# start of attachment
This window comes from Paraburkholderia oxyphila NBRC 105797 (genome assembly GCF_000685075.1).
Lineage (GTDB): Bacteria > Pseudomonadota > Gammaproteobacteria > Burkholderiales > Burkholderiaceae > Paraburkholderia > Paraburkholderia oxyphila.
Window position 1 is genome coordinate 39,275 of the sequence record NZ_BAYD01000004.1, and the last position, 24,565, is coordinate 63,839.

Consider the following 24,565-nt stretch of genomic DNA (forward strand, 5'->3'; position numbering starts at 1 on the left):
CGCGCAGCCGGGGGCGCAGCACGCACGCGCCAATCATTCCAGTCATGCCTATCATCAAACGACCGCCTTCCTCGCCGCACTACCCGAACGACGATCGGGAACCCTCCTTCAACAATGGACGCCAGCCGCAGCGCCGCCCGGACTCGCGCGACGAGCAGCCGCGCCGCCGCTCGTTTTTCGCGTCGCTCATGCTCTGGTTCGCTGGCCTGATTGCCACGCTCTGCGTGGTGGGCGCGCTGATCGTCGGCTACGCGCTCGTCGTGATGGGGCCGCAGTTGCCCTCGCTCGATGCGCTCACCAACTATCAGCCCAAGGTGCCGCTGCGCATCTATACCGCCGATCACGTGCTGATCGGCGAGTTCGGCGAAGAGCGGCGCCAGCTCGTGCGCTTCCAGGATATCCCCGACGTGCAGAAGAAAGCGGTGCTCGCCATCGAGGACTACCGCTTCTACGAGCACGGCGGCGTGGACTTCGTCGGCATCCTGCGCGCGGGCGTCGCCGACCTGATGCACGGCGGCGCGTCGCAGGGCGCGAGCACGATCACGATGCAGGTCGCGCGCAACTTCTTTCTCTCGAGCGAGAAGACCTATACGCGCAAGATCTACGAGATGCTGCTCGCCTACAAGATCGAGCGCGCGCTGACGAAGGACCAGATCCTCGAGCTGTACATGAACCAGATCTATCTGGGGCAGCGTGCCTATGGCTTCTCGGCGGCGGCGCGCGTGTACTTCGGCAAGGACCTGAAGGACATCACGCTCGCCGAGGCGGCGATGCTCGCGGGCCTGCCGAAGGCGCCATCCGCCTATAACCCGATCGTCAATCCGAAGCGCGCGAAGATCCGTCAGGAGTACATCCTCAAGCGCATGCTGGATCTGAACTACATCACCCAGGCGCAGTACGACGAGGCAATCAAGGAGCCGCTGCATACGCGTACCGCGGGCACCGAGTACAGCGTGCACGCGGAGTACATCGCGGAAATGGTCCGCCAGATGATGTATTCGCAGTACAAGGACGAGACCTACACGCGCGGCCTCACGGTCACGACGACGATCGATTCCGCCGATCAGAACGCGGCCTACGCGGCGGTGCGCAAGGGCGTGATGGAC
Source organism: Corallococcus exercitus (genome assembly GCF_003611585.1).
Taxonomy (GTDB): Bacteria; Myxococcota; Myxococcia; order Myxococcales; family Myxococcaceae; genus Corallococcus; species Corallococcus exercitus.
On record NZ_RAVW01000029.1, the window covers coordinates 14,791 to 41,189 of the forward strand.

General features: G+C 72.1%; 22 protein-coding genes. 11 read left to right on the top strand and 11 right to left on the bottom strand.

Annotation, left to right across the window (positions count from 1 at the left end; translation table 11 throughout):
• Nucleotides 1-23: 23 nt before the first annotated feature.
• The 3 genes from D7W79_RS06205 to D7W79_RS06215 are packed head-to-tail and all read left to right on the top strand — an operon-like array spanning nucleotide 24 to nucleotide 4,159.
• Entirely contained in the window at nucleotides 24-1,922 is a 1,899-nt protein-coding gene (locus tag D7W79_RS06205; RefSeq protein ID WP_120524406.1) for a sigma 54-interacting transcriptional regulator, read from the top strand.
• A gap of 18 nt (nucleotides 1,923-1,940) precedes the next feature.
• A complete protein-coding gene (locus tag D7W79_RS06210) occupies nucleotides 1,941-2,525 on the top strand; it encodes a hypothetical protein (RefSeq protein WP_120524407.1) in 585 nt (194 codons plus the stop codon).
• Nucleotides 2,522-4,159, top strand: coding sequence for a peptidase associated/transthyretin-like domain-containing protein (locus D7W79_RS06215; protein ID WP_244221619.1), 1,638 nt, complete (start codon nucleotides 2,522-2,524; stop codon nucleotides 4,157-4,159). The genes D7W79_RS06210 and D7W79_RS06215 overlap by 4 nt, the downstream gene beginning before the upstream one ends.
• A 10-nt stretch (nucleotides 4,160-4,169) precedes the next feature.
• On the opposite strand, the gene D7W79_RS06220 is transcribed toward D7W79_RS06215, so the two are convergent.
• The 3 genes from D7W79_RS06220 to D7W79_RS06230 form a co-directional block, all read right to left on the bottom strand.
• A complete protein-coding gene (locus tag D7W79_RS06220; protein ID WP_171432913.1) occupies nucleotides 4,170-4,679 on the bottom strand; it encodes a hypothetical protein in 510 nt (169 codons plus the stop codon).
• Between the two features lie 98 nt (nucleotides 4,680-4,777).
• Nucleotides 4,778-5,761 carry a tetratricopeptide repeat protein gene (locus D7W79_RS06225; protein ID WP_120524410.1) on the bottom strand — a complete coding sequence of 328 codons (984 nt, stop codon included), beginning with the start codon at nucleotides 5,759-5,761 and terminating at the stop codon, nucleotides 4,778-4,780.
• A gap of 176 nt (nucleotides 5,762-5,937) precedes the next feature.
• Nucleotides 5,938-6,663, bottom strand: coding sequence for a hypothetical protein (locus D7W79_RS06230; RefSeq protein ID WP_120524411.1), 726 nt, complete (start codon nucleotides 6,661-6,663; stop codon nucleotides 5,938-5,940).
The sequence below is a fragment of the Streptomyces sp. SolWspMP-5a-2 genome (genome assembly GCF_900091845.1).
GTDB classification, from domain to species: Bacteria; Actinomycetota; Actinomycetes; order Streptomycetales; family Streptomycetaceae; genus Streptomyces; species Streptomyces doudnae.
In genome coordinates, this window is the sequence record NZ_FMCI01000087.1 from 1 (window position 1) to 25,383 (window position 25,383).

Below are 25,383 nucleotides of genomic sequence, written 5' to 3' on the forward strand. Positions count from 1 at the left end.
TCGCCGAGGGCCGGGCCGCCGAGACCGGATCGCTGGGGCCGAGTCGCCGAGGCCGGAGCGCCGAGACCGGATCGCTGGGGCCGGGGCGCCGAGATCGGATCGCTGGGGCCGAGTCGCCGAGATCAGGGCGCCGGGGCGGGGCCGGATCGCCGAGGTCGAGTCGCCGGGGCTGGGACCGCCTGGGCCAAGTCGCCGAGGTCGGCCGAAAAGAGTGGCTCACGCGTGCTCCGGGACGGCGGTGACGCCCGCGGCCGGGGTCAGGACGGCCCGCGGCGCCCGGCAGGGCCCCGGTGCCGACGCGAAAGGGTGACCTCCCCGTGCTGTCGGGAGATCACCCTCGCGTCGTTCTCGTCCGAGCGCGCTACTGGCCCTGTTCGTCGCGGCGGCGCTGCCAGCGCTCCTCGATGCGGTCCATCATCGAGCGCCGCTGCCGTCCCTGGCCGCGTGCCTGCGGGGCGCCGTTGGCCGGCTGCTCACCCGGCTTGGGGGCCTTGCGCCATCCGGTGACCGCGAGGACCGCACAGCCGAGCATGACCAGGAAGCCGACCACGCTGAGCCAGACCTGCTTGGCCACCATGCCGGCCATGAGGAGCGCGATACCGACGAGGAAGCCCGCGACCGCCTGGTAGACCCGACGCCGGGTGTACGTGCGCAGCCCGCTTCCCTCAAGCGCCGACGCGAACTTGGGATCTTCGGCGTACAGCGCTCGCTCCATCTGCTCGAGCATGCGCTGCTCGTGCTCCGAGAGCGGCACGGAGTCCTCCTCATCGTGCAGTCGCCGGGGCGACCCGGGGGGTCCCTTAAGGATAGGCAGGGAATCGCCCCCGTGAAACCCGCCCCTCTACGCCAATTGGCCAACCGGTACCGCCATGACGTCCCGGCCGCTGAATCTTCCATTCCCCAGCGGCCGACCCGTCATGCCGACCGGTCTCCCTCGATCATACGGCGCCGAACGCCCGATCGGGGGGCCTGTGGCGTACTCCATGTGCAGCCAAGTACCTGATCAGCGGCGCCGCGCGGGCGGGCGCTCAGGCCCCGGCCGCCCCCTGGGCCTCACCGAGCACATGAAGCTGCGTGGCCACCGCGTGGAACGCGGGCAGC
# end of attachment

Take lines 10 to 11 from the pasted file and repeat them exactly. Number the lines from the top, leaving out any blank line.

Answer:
Annotation, left to right across the window (positions count from 1 at the left end; translation table 11 throughout):
• Nucleotides 1-23: 23 nt before the first annotated feature.